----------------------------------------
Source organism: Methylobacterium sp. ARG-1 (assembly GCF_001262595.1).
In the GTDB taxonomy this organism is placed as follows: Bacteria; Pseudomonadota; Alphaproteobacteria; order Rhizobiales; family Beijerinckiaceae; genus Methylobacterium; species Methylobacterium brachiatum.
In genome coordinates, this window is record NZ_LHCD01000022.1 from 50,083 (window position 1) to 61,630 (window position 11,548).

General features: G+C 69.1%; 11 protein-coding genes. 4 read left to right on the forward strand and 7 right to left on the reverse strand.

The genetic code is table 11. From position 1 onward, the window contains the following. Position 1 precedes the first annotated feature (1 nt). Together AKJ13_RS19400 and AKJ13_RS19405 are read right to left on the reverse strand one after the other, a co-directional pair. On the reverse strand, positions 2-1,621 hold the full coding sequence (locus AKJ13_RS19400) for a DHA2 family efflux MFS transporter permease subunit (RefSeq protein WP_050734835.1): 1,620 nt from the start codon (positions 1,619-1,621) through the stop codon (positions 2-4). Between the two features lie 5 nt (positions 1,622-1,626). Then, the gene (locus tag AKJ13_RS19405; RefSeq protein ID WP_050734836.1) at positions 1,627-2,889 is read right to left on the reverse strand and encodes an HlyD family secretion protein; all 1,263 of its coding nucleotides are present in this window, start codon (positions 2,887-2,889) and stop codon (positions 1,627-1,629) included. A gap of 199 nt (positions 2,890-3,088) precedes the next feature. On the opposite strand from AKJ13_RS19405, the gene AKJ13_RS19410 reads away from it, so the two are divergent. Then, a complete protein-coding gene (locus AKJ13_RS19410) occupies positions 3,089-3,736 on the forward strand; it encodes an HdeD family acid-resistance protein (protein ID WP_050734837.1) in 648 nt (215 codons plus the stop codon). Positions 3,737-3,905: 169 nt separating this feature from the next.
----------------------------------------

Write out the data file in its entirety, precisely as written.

Source organism: Methylobacterium sp. ARG-1 (assembly GCF_001262595.1).
In the GTDB taxonomy this organism is placed as follows: Bacteria; Pseudomonadota; Alphaproteobacteria; order Rhizobiales; family Beijerinckiaceae; genus Methylobacterium; species Methylobacterium brachiatum.
In genome coordinates, this window is record NZ_LHCD01000022.1 from 50,083 (window position 1) to 61,630 (window position 11,548).

General features: G+C 69.1%; 11 protein-coding genes. 4 read left to right on the forward strand and 7 right to left on the reverse strand.

The genetic code is table 11. From position 1 onward, the window contains the following. Position 1 precedes the first annotated feature (1 nt). Together AKJ13_RS19400 and AKJ13_RS19405 are read right to left on the reverse strand one after the other, a co-directional pair. On the reverse strand, positions 2-1,621 hold the full coding sequence (locus AKJ13_RS19400) for a DHA2 family efflux MFS transporter permease subunit (RefSeq protein WP_050734835.1): 1,620 nt from the start codon (positions 1,619-1,621) through the stop codon (positions 2-4). Between the two features lie 5 nt (positions 1,622-1,626). Then, the gene (locus tag AKJ13_RS19405; RefSeq protein ID WP_050734836.1) at positions 1,627-2,889 is read right to left on the reverse strand and encodes an HlyD family secretion protein; all 1,263 of its coding nucleotides are present in this window, start codon (positions 2,887-2,889) and stop codon (positions 1,627-1,629) included. A gap of 199 nt (positions 2,890-3,088) precedes the next feature. On the opposite strand from AKJ13_RS19405, the gene AKJ13_RS19410 reads away from it, so the two are divergent. Then, a complete protein-coding gene (locus AKJ13_RS19410) occupies positions 3,089-3,736 on the forward strand; it encodes an HdeD family acid-resistance protein (protein ID WP_050734837.1) in 648 nt (215 codons plus the stop codon). Positions 3,737-3,905: 169 nt separating this feature from the next.